TOKYO (AFP) - Japan's lower house of parliament Tuesday (Dec 6) passed a long-awaited Bill to legalise casinos, in a major step toward opening up a market seen as a potential global gaming powerhouse.
Some opposition members walked out of the chamber before the vote to protest the Bill, which comes after years of delays over worries about gambling addiction and organised crime getting involved in the casino market.
"The Bill passed through the chamber and will be sent to the upper house by today," a parliamentary spokesman said.
The proposed legislation is all but assured to get through the upper house, which is also controlled by the ruling Liberal Democratic Party (LDP).
The LDP is expected to try get the Bill passed quickly before the current parliamentary session ends on Dec 14.
Prime Minister Shinzo Abe and his LDP are betting that casinos can help support tourism after Tokyo hosts the 2020 Olympics - and pump some life into their faltering bid to boost the world's No. 3 economy.
Backers have said green lighting casinos could bring billions of dollars worth of investment, in a challenge to Asian gaming titan Macau.
The former Portuguese colony has struggled to recover since a corruption crackdown by Chinese President Xi Jinping and an economic slowdown since mid-2014 drove away many mainland high-rollers.
Japan has long been viewed as a massive gaming market due to its wealthy population, close proximity to China and appetite for other forms of legal gambling, including horse and boat racing.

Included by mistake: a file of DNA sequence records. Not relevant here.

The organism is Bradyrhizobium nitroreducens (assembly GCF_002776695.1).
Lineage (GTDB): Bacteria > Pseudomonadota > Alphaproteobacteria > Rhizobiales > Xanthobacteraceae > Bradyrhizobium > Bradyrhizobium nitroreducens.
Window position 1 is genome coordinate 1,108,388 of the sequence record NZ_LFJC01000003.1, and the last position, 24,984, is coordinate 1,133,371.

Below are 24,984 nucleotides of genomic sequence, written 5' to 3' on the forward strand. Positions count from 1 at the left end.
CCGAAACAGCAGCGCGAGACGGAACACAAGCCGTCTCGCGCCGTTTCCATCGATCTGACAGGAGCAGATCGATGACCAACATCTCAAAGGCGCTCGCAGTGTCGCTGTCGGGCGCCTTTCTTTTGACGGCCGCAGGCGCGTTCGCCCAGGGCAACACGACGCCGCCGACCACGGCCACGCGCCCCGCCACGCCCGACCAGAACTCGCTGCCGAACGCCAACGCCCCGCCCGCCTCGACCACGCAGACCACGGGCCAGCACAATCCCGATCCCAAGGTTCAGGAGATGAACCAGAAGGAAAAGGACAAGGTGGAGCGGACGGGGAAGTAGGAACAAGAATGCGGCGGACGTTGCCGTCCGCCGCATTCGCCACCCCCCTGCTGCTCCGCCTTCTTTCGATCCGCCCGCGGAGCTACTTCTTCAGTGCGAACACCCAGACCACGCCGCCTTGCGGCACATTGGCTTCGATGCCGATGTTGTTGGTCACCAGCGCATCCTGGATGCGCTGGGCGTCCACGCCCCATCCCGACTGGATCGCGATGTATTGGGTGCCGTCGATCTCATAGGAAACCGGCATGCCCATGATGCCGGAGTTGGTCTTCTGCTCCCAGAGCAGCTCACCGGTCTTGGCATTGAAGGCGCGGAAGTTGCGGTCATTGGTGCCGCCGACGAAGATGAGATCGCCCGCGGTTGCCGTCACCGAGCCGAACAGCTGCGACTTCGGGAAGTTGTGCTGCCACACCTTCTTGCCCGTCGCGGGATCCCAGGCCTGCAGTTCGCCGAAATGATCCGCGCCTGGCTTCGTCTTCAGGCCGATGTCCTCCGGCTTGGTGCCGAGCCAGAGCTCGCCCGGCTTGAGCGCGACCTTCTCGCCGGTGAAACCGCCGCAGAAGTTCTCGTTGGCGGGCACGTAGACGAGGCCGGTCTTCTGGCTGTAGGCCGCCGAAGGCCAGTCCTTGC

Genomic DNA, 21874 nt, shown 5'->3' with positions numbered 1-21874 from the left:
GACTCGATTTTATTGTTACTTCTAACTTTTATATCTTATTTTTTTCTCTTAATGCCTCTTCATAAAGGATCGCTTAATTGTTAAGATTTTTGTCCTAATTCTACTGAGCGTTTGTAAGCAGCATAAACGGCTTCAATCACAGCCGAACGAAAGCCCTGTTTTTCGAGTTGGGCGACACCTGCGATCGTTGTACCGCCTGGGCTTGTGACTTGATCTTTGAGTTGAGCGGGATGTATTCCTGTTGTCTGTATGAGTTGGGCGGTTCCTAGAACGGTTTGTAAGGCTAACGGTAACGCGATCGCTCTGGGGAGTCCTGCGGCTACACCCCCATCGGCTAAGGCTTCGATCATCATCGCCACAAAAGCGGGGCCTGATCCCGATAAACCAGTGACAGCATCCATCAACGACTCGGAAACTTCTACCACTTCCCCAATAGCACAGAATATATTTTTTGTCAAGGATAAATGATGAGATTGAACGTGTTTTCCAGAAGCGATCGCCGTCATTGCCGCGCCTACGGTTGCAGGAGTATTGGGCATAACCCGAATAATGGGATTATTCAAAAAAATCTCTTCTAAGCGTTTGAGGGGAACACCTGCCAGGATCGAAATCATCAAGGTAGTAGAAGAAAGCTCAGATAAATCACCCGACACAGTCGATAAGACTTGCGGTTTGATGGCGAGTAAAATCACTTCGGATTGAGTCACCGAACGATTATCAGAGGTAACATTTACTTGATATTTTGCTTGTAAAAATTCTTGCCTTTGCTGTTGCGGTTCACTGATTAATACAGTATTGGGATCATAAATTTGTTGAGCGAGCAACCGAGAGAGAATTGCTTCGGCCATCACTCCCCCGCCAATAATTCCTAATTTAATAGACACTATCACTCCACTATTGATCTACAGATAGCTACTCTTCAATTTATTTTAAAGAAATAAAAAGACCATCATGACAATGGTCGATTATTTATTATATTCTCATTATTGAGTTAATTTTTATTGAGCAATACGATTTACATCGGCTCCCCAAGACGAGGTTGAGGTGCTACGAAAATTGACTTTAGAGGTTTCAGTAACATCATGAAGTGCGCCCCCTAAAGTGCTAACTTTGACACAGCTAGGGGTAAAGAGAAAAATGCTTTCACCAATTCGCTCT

Pachinko, a slot machine-style game played in thousands of smoky parlours in every corner of Japan, is a huge revenue generator. Winnings can be exchanged off site for cash, skirting gaming laws.
Osaka, Tokyo and nearby Yokohama have all been cited as possible locations for major resorts that would host casinos, hotels, convention centres and entertainment venues.
But casino gambling does not have wide public support largely due to concerns about social and crime issues seen as being linked to gaming.
The arrest of several professional baseball players for betting on their sport made headlines last year, while an Olympic badminton hopeful crashed out after admitting he gambled at an underground casino.
Japan's main opposition Democratic Party as well as some members of Komeito, the ruling party's junior coalition partner, have long opposed casinos.
The top-selling, centre-right Yomiuri newspaper cautioned against rolling the dice on casinos.
"Gamblers' losses are what makes the casinos money," it said in an editorial last week.
"It's truly unhealthy to build a growth strategy on exploiting others people's misfortune and bad luck."